In a speech at a space conference this week, Commerce Secretary Wilbur Ross outlined the Trump administration’s plans to streamline the commercial space regulatory bureaucracy, noting that the absurd interference with normal operations by bureaucrats must stop.
He made specific reference to NOAA’s demand that it have the right to license all photography in space.
“This is silly and it will stop,” Ross told an audience of space industry executives, policymakers and military officers at the Space Symposium in Colorado Springs, Colorado, backing the view of SpaceX and other rocket companies that the cameras on its rockets aren’t the equivalent of satellites dedicated to Earth views.
He then noted that the regulatory framework is going to be consolidated into an “Office of Space Commerce” under his direct supervision, though the FCC (licensing radio spectrum) and the FAA (licensing rocket launches) will retain their responsibilities.
Will this streamline anything or save the taxpayer any money? Doesn’t look that way to me, as it seems to be adding a new layer of bureaucrats to the process without eliminating any existing departments. And then there is this additional quote from the article:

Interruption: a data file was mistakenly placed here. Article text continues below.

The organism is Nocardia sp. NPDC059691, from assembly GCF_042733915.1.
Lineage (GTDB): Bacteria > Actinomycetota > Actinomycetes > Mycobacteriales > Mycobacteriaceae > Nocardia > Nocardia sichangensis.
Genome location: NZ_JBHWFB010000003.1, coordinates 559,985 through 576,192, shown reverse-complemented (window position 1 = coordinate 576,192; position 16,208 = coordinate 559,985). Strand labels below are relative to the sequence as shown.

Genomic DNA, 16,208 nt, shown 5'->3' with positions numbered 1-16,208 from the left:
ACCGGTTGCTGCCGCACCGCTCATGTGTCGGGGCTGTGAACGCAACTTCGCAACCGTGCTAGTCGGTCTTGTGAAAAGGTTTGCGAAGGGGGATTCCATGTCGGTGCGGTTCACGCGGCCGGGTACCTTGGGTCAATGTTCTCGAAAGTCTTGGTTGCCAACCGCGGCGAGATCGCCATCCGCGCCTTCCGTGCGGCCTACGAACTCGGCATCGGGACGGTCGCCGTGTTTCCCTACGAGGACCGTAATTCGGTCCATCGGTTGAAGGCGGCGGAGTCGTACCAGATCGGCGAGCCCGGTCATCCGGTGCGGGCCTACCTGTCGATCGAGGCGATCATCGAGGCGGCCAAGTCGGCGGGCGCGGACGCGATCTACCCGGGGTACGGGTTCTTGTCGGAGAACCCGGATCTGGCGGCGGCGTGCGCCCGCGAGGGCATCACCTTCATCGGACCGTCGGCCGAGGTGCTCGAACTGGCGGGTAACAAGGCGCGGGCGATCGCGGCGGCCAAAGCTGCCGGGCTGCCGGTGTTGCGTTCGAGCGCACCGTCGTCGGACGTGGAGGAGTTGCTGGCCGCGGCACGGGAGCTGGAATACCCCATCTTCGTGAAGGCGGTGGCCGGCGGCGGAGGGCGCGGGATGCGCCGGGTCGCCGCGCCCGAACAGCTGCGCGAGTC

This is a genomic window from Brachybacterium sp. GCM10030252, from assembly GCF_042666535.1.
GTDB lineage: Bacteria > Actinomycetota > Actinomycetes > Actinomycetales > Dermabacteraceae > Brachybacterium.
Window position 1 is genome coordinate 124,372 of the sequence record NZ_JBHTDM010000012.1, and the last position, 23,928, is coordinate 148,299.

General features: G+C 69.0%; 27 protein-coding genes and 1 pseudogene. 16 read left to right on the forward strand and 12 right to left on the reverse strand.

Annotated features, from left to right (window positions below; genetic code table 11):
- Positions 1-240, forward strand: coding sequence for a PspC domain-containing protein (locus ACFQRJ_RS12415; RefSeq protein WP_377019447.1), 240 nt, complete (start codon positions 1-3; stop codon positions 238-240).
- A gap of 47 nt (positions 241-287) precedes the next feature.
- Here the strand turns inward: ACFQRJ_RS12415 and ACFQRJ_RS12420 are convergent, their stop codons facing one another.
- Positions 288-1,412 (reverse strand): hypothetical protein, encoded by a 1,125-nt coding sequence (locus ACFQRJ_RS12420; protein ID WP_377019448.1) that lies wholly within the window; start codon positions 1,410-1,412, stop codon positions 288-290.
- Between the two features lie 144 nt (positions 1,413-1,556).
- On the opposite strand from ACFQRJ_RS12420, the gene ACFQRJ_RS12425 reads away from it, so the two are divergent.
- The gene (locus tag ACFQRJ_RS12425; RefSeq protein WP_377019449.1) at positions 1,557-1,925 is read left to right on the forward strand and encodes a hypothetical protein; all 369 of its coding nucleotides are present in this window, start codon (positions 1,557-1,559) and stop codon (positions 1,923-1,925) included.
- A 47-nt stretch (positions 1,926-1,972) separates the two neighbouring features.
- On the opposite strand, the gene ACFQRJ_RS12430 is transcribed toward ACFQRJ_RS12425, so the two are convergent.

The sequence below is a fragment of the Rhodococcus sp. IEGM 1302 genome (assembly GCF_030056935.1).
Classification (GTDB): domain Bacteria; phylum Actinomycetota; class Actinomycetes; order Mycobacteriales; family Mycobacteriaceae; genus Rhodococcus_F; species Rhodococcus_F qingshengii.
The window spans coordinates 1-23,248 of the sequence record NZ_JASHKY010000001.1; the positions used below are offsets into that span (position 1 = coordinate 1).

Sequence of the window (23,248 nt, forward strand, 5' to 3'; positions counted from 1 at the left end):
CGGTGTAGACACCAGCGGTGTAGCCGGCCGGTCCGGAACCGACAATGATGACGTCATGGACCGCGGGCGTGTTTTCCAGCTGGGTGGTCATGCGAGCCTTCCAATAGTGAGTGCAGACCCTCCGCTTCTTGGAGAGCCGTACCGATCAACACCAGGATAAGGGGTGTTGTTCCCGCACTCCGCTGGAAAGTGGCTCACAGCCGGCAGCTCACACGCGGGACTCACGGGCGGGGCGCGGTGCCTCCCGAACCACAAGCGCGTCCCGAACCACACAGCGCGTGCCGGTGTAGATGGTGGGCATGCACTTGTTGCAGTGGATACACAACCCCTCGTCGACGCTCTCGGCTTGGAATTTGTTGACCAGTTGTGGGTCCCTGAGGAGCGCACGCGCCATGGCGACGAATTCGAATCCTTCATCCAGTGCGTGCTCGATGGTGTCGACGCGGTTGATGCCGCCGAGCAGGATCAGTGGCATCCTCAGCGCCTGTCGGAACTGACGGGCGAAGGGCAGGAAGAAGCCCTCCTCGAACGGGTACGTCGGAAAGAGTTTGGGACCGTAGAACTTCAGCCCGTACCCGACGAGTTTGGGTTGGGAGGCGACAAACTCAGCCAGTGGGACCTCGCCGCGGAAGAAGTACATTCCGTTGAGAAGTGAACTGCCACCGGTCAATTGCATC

The question for space executives, who have clamored for more responsive government when it comes to licenses for launches and satellite operation, is whether increased funding will accompany the shifting responsibilities.
Speeding up bureaucracy means hiring more people, and projects like space traffic management demand investment in the technology to detect and track objects in orbit. While the Trump administration had adopted lofty rhetoric around its support for space business, it’s not yet clear that the White House has the needed clout to win congressional support—and federal dollars—for its proposals.
While it is a good thing that the Trump administration has apparently told the NOAA bureaucrats to take a flying leap, it appears they have also decided that building a new layer of bureaucracy to regulate space is a good thing. This is most unfortunate.
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